A critique of J. Michael Bailey's "The Man who would be Queen: The Science of Gender Bending and Transsexualism" begins by introducing Michael Bailey and key ideas like Blanchard's autogynephilia.
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J. Michael Bailey is the Psychology Department Chair at Northwestern University. After graduating college he was a mathematics teacher before returning to school to study Clinical Psychology . His earliest work was about genetic contributions to IQ. For over a decade his work has examined human sexuality, especially gay men's expression of femininity.
Controversy seems to endlessly surround Michael Bailey. Much to the chagrin of religious conservatives, Bailey's early research suggested a genetic contribution to sexual orientation (e.g., Bailey & Pillard, 1991). In the recent past, some conservative members of the United States Congress were upset with the National Institute of Health's decision to fund some of Bailey's research that included showing pornographic movie clips to women (e.g., Chivers et al, 2003). They attempted unsuccessfully to pass a law to end funding of his and others grants. Most recently, transgendered persons from across the political spectrum have become upset with his book, "The Man who would be Queen: The Science of Gender Bending and Transsexualism. (Bailey, 2003)"
The most contentious part of the most recent controversy is in how Bailey endorses Blanchard's mis-directed sex-drive model of transsexuality. Bailey's interpretation of Blanchard's model promotes the idea that transsexual women are, in essence, men. For example, he says, "Heterosexual men who want to be women are not naturally feminine; there is no sense in which they have women's souls (Bailey, 2003, pg. xii)."
Blanchard's model of transsexuality comes from the perspective of psychopathology ("what's wrong"), rather than a value-neutral approach to transgenderism. For example, rather than asking, "what is transgenderism?", Blanchard's (1991) asks, "What kind of defect in a male's capacity for sexual learning could produce anatomic autogynephilia, transvestitism ...?" Though Bailey portrays himself as the objective scientist , nowhere is his book does he oppose the value judgements inherent in a mental illness model of transgenderism. To the contrary, he expresses hope that upcoming editions of the DSM will distinguish autogynephilic and homosexual transsexualism (Bailey, 2003, pg.176) . When it comes to discussing homosexuality, his feelings are very explicit and very different. He discusses homosexuality's removal from the DSM and challenges some of the claims that mental illness suffered by gay men at rates beyond the general population are due only to social stigma (Bailey, 2003, pg.81-83). Even so, he passionately says, "Regardless of what we learn, nothing I have written suggests we should return homosexuality to the DSM and again consider it a mental illness (Bailey, 2003, pg. 83)." Bailey recognizes that he holds different value judgements for homosexuals and transsexuals when he discusses the pathology of 'homosexual' transsexuals: "People who believe that homosexuality is not a disorder tend to dislike the implication that a subset of homosexuals are disordered (Bailey, 2003, pg. 179)."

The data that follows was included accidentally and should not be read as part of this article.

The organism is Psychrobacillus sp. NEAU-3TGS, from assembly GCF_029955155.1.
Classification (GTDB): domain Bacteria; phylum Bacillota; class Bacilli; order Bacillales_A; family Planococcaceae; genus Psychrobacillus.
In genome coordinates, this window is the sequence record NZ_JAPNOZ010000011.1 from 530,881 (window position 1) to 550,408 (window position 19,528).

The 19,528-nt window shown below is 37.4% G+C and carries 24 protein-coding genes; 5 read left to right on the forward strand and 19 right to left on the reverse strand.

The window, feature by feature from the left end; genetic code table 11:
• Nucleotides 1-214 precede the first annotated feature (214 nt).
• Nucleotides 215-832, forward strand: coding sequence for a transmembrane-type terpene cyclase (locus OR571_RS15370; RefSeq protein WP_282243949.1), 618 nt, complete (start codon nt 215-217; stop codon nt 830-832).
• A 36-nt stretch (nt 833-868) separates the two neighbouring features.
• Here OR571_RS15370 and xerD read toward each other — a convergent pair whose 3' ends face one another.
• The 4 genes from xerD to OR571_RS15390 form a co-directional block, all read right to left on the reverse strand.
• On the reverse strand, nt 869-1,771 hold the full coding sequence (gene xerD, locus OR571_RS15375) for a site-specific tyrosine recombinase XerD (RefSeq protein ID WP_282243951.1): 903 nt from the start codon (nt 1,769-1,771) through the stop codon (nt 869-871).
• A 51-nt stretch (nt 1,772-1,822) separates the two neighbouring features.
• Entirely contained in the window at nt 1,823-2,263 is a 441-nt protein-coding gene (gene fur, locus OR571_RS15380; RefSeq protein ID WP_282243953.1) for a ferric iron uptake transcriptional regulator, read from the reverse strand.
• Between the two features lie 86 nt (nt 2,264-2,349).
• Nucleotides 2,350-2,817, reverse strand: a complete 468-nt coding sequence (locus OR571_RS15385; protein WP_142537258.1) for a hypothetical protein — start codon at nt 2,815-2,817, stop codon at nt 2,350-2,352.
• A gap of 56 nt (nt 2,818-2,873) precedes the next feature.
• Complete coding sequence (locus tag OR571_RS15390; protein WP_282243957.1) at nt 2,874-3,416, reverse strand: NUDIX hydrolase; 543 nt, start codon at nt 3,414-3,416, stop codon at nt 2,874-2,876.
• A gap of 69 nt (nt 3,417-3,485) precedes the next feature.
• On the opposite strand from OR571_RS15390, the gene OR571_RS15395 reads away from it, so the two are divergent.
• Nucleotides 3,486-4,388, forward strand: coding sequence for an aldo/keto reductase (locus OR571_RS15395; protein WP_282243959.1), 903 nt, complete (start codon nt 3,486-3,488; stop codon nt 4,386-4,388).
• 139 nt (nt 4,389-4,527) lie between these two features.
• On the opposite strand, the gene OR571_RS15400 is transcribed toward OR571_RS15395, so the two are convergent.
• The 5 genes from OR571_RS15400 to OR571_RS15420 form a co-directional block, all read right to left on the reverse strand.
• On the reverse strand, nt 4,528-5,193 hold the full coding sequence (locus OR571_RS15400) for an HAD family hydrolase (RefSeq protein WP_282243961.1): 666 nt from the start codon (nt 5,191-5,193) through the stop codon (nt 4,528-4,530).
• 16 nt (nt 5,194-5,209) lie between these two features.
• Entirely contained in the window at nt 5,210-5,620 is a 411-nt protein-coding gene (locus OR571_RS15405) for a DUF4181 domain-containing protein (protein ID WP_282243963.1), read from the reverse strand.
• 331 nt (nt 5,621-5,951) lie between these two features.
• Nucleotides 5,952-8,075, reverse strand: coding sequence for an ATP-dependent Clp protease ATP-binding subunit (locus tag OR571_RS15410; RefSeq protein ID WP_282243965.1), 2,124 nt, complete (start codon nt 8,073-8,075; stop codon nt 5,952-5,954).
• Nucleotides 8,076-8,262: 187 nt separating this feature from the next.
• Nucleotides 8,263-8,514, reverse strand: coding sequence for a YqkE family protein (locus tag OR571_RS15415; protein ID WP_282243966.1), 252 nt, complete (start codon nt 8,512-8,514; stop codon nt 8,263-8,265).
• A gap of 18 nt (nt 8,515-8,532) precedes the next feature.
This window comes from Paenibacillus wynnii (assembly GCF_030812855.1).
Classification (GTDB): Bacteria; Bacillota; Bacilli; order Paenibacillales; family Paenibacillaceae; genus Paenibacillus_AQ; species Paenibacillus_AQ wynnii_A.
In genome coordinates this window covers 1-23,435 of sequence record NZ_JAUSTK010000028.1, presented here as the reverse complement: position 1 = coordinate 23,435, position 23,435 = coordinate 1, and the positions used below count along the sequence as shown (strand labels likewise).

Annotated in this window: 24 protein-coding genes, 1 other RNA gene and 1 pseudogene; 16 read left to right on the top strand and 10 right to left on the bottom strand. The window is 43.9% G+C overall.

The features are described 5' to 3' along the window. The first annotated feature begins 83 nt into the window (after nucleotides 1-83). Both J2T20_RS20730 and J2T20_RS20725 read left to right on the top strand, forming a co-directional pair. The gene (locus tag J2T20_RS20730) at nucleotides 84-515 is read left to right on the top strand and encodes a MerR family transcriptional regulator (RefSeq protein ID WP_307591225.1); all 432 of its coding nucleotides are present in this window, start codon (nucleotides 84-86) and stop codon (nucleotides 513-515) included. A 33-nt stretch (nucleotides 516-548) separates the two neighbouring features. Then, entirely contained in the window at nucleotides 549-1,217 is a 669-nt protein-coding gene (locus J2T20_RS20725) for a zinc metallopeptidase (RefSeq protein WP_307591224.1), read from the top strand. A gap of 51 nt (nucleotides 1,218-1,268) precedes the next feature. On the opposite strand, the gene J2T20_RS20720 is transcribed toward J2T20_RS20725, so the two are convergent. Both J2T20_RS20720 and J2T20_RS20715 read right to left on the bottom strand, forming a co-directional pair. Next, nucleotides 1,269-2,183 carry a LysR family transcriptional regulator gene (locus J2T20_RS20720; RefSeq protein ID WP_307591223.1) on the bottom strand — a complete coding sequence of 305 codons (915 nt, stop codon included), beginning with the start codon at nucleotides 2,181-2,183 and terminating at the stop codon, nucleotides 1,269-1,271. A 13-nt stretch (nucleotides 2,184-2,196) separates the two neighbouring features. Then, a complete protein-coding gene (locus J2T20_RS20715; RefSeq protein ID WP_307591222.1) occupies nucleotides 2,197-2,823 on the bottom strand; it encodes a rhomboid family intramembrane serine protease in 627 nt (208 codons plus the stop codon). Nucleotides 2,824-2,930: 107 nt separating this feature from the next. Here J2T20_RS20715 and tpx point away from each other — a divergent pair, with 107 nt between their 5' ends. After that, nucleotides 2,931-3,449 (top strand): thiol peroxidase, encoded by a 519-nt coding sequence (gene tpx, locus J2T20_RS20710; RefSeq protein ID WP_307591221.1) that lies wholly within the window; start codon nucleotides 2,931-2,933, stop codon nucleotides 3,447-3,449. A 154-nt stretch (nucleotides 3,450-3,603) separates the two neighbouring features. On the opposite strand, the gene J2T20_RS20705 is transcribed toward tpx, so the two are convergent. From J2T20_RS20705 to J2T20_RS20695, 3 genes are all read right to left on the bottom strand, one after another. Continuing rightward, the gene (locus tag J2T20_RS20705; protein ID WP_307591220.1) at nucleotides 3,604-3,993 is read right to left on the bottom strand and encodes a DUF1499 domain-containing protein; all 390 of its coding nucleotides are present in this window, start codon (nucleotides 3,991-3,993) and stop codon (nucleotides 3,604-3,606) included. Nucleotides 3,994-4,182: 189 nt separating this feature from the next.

Bailey's descriptions of cross-dressers and 'non-homosexual' transsexuals differ from accounts given by many of these transgendered persons. Bailey does not believe this is an honest difference of interpretation. Rather he exacerbates the controversy by suggesting the differing views are the consequence of transgendered person's outright lies and obsession. 
Nine months after the book's release, the controversy continues. Transsexual women continue to be upset about being portrayed as really men, as inherently mentally ill, and as obsessive liars when they fail to agree with him. In what follows: I examine Bailey's book, the controversy over using Blanchard's model for an overarching understanding of transsexuality, and the data Bailey uses to suggest transgendered people lie.
Footnote 1: For example, the abstract for J. Michael Bailey's talk at the 2003 conference of the International Academy of Sex Research suggests that his book provoked transgendered "identity politics" and this reaction is a "hindrance" to "scientific truth."
Footnote 2: The DSM is an official list of mental illnesses as defined by the American Psychiatric Association. As I discuss elsewhere, it would be more in line with consensus views of mental illness to diagnose the suffering of transgendered persons (e.g., depression) rather than diagnosing who a person is as a disorder. Subsequent treatment could include therapy, medicine, and transitioning.
Footnote 3: On page 175 Bailey (2003) says, "There is one more reason why many autogynephiles provide misleading information about themselves that is different than outright lying. It has to do with obsession."
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